Who Is My Neighbor?
By Iris Richard
I was reading the familiar story of the Good Samaritan from a well-illustrated cartoon Bible to a group of eight- to nine-year-old Sunday school students. It ended with the question Jesus asked those who were listening, “Who of these three do you think was a neighbor to the man who fell in the hand of robbers?” “The one who had mercy on him,” came the answer. Jesus then said, “Go and do likewise.”1
One of the boys with a head full of red hair and a freckled face asked, “How do I find a neighbor that needs my help?”
This question got me thinking! True, it isn’t every day that we come across a beaten person lying on the street, if ever, or not often that we witness someone being robbed or mistreated, and my physical neighbor rarely ever needs something from me that I know of, especially when living in a large apartment complex like we do.
Exploring the thought further, I pictured one of my routine days, which went something like this:
Half an hour of early morning reflection and prayer, followed by some exercise and a quick breakfast. Getting out the door on time to beat the rush-hour traffic is often a scramble. Even if I am on time for appointments, most everyone in our African city isn’t, often leaving me running late for my next appointment, which forces me to join the circle of latecomers. In turn it leaves me disgruntled, with little compassion to stop and place a coin in the hand of that bedraggled elderly beggar woman at the street corner or the man in the wheelchair with stumps instead of legs sitting by the road with his hand outstretched.
Were those my neighbors? I wondered. I had rushed by.
Was he my neighbor? I had moved from one event to the next with little time to answer an SMS from a disillusioned friend who needed a few minutes. A listening ear might have meant the world to him.
Hmm, could he have been a neighbor? I’d glanced over an e-mail from an old acquaintance who explained how his life had lately taken a downward turn and that he needed someone to talk to. This has to wait until later, I’d decided, as I turned to pressing business e-mails, each urgently queued in line, waiting to be answered. Would it really have taken that long to jot him a couple of encouraging words, which might have turned his day around?
When I’d reached my car in the parking lot later that day, the guy parked next to me was frantically trying to get his car started, but to no avail. It seemed that his battery was low and that he was in need of a jumper cable. Yikes, that had to be coming from some Good Samaritan, but not me. My jumper cable was deeply buried in the trunk of my car, under some supplies which I needed to deliver to one of our projects on my way home. Surely he isn’t my neighbor, I had thought as I jumped behind the wheel with a sorry look. In any case, I was on my way to an aid project and was running late.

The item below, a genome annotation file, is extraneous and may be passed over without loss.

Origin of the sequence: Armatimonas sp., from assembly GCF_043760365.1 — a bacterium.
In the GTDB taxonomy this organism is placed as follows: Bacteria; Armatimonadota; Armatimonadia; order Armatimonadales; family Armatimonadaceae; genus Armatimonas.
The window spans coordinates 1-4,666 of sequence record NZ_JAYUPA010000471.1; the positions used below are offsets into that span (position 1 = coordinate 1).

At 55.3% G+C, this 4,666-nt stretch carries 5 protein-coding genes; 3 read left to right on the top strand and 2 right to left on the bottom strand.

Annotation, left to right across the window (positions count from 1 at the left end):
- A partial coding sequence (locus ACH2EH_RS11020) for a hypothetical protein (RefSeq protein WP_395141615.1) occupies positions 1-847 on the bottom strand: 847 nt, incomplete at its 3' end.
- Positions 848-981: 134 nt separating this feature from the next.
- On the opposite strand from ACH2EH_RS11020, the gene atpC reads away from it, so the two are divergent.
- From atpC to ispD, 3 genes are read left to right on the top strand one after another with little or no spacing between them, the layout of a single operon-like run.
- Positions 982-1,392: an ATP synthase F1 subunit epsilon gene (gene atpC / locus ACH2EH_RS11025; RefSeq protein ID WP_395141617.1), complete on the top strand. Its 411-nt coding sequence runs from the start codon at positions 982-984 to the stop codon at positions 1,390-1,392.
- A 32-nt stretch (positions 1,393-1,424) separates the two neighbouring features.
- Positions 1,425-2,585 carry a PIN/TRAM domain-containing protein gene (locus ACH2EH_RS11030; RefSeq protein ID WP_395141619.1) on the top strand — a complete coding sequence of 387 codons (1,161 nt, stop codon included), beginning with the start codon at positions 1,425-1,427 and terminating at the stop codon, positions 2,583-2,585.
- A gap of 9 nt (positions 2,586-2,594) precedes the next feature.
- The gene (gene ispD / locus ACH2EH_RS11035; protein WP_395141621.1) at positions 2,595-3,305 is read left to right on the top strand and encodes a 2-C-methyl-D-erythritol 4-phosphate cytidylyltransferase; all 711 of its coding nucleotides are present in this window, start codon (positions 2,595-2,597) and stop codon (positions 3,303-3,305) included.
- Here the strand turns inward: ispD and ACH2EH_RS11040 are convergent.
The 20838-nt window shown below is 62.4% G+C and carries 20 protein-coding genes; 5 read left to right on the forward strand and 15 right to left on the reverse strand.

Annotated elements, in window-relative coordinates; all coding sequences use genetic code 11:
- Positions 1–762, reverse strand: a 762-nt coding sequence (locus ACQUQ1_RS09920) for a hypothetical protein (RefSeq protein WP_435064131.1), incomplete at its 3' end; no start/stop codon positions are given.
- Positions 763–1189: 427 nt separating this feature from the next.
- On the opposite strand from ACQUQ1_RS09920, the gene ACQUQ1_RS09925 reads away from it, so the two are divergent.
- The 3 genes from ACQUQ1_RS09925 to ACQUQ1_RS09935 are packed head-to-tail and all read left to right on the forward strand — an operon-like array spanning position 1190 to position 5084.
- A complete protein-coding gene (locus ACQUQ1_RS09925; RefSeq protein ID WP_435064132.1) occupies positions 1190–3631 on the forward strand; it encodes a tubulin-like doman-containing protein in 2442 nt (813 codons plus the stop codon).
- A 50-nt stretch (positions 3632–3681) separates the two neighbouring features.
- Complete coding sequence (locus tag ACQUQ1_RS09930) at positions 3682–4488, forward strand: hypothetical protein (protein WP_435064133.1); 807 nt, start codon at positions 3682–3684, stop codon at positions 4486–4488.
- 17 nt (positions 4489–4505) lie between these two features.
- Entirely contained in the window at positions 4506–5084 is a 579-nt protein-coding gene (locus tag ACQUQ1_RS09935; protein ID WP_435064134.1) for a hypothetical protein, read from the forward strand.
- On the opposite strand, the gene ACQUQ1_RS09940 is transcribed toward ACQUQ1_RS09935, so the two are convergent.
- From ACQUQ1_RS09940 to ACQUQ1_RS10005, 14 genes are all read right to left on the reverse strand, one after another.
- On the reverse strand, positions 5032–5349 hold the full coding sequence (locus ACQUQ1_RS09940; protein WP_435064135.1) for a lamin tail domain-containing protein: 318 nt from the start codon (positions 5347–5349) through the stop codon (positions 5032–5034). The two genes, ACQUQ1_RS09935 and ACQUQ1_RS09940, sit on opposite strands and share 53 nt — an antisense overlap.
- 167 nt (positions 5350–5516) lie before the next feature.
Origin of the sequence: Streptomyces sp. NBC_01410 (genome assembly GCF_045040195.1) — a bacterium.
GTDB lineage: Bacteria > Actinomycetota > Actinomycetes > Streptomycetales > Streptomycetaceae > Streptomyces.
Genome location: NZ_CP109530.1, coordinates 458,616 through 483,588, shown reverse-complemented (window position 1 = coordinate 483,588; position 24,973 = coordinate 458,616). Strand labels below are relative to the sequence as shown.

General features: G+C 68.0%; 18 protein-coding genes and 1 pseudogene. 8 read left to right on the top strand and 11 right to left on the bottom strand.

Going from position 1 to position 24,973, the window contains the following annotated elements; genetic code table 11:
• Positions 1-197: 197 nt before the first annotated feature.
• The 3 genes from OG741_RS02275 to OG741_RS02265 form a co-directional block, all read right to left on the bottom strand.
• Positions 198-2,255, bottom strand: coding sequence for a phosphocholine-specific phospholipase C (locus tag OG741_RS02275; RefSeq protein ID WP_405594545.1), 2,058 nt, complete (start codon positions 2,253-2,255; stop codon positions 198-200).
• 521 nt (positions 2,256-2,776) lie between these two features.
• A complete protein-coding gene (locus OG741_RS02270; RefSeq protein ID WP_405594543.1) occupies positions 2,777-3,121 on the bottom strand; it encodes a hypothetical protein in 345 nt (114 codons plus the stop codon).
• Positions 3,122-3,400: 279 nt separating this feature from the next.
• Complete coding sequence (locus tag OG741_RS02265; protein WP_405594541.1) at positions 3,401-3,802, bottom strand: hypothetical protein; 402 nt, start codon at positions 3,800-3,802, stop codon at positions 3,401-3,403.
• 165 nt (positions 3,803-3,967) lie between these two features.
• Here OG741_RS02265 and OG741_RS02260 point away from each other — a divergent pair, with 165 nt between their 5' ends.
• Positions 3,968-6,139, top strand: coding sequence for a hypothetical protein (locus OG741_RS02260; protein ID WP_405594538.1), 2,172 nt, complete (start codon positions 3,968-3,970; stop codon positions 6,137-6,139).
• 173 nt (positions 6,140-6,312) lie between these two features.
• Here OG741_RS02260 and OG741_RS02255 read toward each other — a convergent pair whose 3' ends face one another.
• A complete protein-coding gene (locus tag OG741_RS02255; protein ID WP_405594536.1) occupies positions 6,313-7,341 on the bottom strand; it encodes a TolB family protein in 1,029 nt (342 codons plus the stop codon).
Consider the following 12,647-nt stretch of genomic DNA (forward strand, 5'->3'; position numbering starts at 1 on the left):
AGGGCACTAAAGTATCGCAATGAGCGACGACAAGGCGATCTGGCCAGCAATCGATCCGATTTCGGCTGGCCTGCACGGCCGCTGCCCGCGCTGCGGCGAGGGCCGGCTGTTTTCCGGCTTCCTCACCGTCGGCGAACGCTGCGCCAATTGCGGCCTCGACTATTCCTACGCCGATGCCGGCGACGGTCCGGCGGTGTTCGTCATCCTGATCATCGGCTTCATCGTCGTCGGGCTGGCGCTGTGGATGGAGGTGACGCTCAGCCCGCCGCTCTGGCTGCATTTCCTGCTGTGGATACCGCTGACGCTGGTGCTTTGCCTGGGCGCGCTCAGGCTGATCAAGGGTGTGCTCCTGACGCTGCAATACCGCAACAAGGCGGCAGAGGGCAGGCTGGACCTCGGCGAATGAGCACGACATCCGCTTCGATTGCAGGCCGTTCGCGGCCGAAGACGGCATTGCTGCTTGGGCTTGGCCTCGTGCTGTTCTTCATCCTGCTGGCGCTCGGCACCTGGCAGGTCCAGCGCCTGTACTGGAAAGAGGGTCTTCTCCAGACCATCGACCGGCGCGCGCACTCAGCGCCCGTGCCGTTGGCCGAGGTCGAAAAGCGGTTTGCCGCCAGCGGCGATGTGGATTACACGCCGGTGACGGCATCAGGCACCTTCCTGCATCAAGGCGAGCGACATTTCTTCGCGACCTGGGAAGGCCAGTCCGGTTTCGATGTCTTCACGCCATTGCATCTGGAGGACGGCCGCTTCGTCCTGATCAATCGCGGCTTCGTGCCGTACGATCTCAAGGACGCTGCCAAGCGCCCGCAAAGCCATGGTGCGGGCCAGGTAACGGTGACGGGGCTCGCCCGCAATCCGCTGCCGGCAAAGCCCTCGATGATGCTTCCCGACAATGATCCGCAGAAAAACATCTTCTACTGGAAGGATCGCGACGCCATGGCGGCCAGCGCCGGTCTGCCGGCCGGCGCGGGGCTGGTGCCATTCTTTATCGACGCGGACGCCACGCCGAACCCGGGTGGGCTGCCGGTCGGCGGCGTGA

After reflecting on this day, I realized that each day brings along a neighbor or two, and how easy it is to just brush them aside and go on with “important” business. I also contemplated the many times I had benefited from a friendly Good Samaritan who had spontaneously decided that I was a neighbor, and reached out with a helping hand when I found myself in a tight spot.
During the next morning’s reflection time, I recalled that I often tend to pay more attention to the bigger, showier neighborly deeds. Being a missionary and regularly being faced with plenty of needy folks, it seemed a habit to focus on the larger and more gratifying projects. So I decided to pay more attention to the little deeds of kindness and the small niceties I could extend to the neighbors who most probably would come across the path of future busy days.
It wasn’t long before I was tested on this decision when a friend called, asking if I could babysit her toddler for an hour while she went for an emergency dental appointment. I had planned to take that Saturday off and relax, but remembering my resolution, I said yes, trusting that I could spare an hour and still have enough time left for relaxation afterward. I also dropped a note to my sad acquaintance and pressed a coin into the hand of the old lady at the corner. Thankfully, nobody needed my jumper cable that day.
There were other neighbors throughout the coming weeks, and there will always be plenty more in the future. To cope with paying more attention to these little deeds of kindness, I found it important to pray about which ones are truly mine to attend to. Automatically brushing a disruptive needy neighbor off my list was surely much easier, but after all, little is much if God is in it! Even a smile can go a long way, as well as lending a helping hand, a coin spared, a bag carried, an encouraging SMS sent, a meal shared, a moment of undivided attention given, or that overdue phone call made.
It is surprising to see the countless little ways and deeds that can be adapted to improve the world around us, besides the big important ones, if we pay attention and remember the Good Samaritan and ask God regularly, “Who is my neighbor?”
“For I was hungry and you gave me something to eat, I was thirsty and you gave me something to drink, I was a stranger and you invited me in, I needed clothes and you clothed me, I was sick and you looked after me, I was in prison and you came to visit me…” “Lord, when did we see you a stranger and invite you in, or needing clothes and clothe you? When did we see you sick or in prison and go to visit you?” “The King will reply, ‘I tell you the truth, whatsoever you did for one of the least of these brothers of mine, you did it for me.’”—Matthew 25:35–402
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